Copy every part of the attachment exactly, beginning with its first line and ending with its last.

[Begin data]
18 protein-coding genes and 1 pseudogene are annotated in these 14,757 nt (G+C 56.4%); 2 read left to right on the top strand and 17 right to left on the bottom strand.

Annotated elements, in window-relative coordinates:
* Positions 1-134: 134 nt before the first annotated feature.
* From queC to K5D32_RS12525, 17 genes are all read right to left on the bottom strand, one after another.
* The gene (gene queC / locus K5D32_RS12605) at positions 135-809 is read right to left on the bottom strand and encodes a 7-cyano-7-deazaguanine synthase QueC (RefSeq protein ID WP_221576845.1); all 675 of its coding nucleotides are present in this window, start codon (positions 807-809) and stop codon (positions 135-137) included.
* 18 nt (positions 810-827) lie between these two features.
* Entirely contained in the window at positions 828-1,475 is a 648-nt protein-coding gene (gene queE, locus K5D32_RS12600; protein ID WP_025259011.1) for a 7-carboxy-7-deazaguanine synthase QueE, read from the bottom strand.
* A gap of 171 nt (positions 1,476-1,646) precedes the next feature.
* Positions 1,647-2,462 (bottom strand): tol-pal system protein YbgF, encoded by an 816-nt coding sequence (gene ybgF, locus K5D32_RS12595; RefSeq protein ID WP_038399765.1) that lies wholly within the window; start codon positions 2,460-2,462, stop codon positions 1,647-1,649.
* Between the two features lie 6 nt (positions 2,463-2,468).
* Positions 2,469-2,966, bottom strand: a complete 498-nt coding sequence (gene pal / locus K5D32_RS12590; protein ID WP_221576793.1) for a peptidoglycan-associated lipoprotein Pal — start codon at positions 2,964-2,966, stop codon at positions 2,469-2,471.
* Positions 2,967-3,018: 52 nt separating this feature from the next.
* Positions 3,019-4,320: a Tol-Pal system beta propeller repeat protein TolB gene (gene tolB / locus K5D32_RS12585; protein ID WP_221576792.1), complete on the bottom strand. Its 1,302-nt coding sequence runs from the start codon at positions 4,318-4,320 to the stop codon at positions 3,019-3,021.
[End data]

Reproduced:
18 protein-coding genes and 1 pseudogene are annotated in these 14,757 nt (G+C 56.4%); 2 read left to right on the top strand and 17 right to left on the bottom strand.

Annotated elements, in window-relative coordinates:
* Positions 1-134: 134 nt before the first annotated feature.
* From queC to K5D32_RS12525, 17 genes are all read right to left on the bottom strand, one after another.
* The gene (gene queC / locus K5D32_RS12605) at positions 135-809 is read right to left on the bottom strand and encodes a 7-cyano-7-deazaguanine synthase QueC (RefSeq protein ID WP_221576845.1); all 675 of its coding nucleotides are present in this window, start codon (positions 807-809) and stop codon (positions 135-137) included.
* 18 nt (positions 810-827) lie between these two features.
* Entirely contained in the window at positions 828-1,475 is a 648-nt protein-coding gene (gene queE, locus K5D32_RS12600; protein ID WP_025259011.1) for a 7-carboxy-7-deazaguanine synthase QueE, read from the bottom strand.
* A gap of 171 nt (positions 1,476-1,646) precedes the next feature.
* Positions 1,647-2,462 (bottom strand): tol-pal system protein YbgF, encoded by an 816-nt coding sequence (gene ybgF, locus K5D32_RS12595; RefSeq protein ID WP_038399765.1) that lies wholly within the window; start codon positions 2,460-2,462, stop codon positions 1,647-1,649.
* Between the two features lie 6 nt (positions 2,463-2,468).
* Positions 2,469-2,966, bottom strand: a complete 498-nt coding sequence (gene pal / locus K5D32_RS12590; protein ID WP_221576793.1) for a peptidoglycan-associated lipoprotein Pal — start codon at positions 2,964-2,966, stop codon at positions 2,469-2,471.
* Positions 2,967-3,018: 52 nt separating this feature from the next.
* Positions 3,019-4,320: a Tol-Pal system beta propeller repeat protein TolB gene (gene tolB / locus K5D32_RS12585; protein ID WP_221576792.1), complete on the bottom strand. Its 1,302-nt coding sequence runs from the start codon at positions 4,318-4,320 to the stop codon at positions 3,019-3,021.